Anti-TNFα Agents

By Eric Suhler, MD, MPH, and Thomas Albini, MD

Physicians seeking to avoid or reduce corticosteroid therapy for the treatment of noninfectious uveitis may consider using tumor necrosis factor-alpha (TNFα) inhibitors, also known as anti-TNFα agents. Given that some anti-TNFα agents are more effective for managing noninfectious uveitis, and given the potential associated side effects of anti-TNFα therapy, physicians seeking to use such agents should carefully consider their options when initiating or continuing treatment.


Adalimumab (Humira, AbbVie) and infliximab (Remicade, Janssen) are two popular anti-TNFα agents used to treat noninfectious uveitis. The US Food and Drug Administration (FDA) recently approved adalimumab for the treatment of noninfectious intermediate, posterior, and panuveitis, which makes it the first and only FDA-approved steroid-sparing drug for uveitis therapy.

In an interview with Thomas Albini, MD, for the Retina Today Uveitis Resource Center, Lucia Sobrin, MD, said that evidence in the literature points to the efficacy of adalimumab and infliximab.1 “Although there hasn’t been a head-to-head trial [between adalimumab and infliximab], they seem to be pretty equivalent,” she said. “Those are our go-to first-line anti-TNFα agents.”

Dr. Sobrin told Dr. Albini that a number of other anti-TNFα agents are commercially available. Dr. Sobrin noted that etanercept (Enbrel, Amgen) has been reported to be less effective than adalimumab and infliximab for treatment of uveitis, and that some reports have suggested it may precipitate uveitis. She noted that golimumab (Simponi Aria, Janssen) and certolizumab pegol (Cimzia, UCB), both of which are approved by the FDA for other indications, have been used effectively as rescue therapy in some case reports of patients who did not respond to infliximab or adalimumab. Limited experience with these two drugs in the uveitis sphere, Dr. Sobrin said, suggests that currently, adalimumab and infliximab remain first-line agents for anti-TNF treatment of uveitis.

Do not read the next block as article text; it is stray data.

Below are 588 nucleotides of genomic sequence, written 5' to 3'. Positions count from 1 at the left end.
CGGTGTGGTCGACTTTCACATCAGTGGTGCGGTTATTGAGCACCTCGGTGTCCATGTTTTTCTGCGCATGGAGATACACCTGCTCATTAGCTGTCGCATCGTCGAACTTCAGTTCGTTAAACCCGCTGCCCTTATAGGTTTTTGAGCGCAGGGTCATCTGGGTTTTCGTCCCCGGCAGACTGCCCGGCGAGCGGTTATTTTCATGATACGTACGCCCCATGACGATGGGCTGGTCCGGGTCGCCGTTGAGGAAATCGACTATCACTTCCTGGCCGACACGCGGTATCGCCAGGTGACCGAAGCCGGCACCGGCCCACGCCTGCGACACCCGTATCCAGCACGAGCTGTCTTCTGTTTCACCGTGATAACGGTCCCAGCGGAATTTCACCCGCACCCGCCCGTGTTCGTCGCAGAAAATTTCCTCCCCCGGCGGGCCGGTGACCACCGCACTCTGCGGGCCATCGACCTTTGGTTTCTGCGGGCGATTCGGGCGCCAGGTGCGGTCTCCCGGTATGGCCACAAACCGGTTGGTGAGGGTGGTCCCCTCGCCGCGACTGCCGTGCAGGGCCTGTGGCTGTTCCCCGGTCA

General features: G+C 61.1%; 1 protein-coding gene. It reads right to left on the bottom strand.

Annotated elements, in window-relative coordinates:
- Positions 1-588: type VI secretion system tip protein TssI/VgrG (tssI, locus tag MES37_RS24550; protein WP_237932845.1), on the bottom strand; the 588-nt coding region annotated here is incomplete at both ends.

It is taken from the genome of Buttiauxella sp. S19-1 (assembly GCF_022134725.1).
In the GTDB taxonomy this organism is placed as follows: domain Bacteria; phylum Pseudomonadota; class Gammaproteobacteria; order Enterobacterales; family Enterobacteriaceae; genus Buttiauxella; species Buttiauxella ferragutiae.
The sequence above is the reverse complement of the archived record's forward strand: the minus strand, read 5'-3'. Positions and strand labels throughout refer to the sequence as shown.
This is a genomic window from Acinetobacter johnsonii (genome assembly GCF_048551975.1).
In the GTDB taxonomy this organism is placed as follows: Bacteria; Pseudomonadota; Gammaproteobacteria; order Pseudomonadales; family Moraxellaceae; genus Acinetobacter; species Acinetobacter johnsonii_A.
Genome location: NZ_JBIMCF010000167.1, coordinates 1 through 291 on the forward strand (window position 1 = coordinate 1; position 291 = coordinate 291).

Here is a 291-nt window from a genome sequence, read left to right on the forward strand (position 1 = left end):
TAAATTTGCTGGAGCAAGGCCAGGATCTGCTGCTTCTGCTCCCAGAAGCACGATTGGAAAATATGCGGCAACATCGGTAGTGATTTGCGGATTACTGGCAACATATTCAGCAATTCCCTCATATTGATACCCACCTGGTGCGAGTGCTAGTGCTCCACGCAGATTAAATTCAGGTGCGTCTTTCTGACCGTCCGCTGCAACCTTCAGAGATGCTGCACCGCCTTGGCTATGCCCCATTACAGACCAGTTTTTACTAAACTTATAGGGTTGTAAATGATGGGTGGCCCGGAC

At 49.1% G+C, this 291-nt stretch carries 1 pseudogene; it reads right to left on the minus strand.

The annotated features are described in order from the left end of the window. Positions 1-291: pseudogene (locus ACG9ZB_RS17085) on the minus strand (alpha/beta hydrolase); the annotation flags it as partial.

Although both adalimumab and infliximab have been shown to be effective and well-tolerated, some patients have developed complications associated with use of anti-TNFα agents. A long-term safety and efficacy study of 143 patients with HLA-B27 positive ankylosing spondylitis–related uveitis treated with anti-TNFα agents showed that treatment was effective for uveitis.2 However, the study researchers observed four cases of tuberculosis and 28 cases of other minor side effects Other class effects of anti-TNF agents include increased risk of some forms of malignancy, infections, and demyelinating disease. Ophthalmologists using anti-TNFα therapy to treat uveitis patients with comorbidities should maintain vigilance for the occurrence of systemic side effects. 


1.  Albini TA, Sobrin L. Anti-TNF-alpha agents in uveitis management. Retina Today. Uveitis Resource Center.

2.  Kim M, Won JY, Choi SY, et al. Anti-TNFα treatment for HLA-B27 positive ankylosing spondylitis-related uveitis [published online ahead of print July 25, 2016]. Am J Ophthalmol.


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Retina Today is a publication that delivers the latest research and clinical developments from areas such as medical retina, retinal surgery, vitreous, diabetes, retinal imaging, posterior segment oncology and ocular trauma. Each issue provides insight from well-respected specialists on cutting-edge therapies and surgical techniques that are currently in use and on the horizon.